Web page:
Designing fluctuation-induced interactions in microstructured geometries
Speaker: Alejandro Rodriguez, PhD
Series: Electrical Engineering Departmental Seminar
Location: Engineering Quadrangle B205
Date/Time: Wednesday, February 20, 2013, 4:30 p.m. - 6:00 p.m.
Quantum and thermal fluctuations of charges in otherwise neutral bodies lead to a wide range of phenomena of increasing importance to the design and operation of micro- and nano-scale devices. Casimir forces, a generalization of van der Waals forces between molecules, are fluctuation-induced interactions between macroscopic bodies whose attractive nature and increasing strength with decreasing object separations contribute to stiction in micro- and nano-electromechanical systems. The same fluctuations lead to radiative heat transfer between disconnected bodies held at unequal temperatures, a phenomenon at the heart of emerging technologies, such as thermophotovoltaic devices and thermal nano-lithography. In this talk, I will describe how application of computational methods that exploit mature and scalable techniques from classical numerical electromagnetism and nanophotonics are paving the way for the study of designable fluctuation interactions in microstructured geometries. I will specifically focus on a recent method for modeling near-field radiative heat transfer between wavelength-scale bodies of arbitrary shape based on the surface integral formulation of classical electromagnetism, and discuss various applications.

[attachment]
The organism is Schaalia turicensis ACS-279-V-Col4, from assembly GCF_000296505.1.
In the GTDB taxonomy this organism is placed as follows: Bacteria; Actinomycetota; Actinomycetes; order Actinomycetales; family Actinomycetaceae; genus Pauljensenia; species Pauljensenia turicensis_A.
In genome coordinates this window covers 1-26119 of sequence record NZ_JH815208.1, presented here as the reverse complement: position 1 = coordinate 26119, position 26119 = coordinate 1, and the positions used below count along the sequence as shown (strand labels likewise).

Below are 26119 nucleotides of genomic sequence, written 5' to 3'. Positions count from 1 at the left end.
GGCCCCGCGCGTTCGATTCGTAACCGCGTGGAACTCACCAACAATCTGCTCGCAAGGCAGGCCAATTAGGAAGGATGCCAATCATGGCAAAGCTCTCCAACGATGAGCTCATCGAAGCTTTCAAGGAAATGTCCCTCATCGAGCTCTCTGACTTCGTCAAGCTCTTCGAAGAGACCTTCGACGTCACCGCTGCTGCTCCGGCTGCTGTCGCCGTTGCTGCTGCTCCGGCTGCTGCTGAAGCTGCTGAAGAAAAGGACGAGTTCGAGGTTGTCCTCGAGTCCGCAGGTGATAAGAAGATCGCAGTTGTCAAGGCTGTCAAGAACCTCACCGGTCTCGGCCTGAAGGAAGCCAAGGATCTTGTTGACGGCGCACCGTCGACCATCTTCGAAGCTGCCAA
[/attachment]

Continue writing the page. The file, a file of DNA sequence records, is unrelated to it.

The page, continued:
Dr. Alejandro Rodriguez is a joint postdoctoral fellow at the Harvard School of Engineering and Applied Sciences and at the MIT Department of Mathematics, working primarily on problems involving nanophotonics, or the study of electromagnetism in wavelength-scale structures. His contributions to this field include the development of new computational methods aimed at modeling quasiperiodic structures (photonic quasicrystals), microcavity nonlinear interactions, macroscopic forces arising from quantum fluctuations, and radiative heat transport, as well as the analysis and design of practical devices based on such phenomena. These include novel microfluidic suspensions, efficient micron-scale nonlinear frequency converters operating at both the classical and quantum levels, and new kinds of optomechanical as well as thermophotovoltaic devices. When he is not playing with photons, Alejandro enjoys teaching and motivating young students to pursue careers in science and engineering. In addition to spending numerous summers teaching the physics of waves and vibrations to talented high school students as an instructor in the MIT MITES program, he has served as the professional advisor of the Harvard Society of Mexican American Engineers and Scientists, and has been prominently featured in various promotional videos aimed at increasing the number of underrepresented minorities in science and engineering. Dr. Rodriguez has over 40 publications and 4 patents. A native of Cuba, Alejandro emigrated to the US at the age of 12 whence he settled in Miami, Florida. He completed his BA in Physics from MIT in 2006 and his PhD in Physics also from MIT under the under the supervision of John D. Joannopoulos and Steven G. Johnson. In addition to receiving an APS Minority Physics Scholarship and the MIT Orloff award for Service in Physics as an undergraduate, Dr. Rodriguez was a Department of Energy Computational Science Graduate Fellow from 2006-2010, and was a recipient of the DOE 2010 Fredrick Howes Award in Computational Science.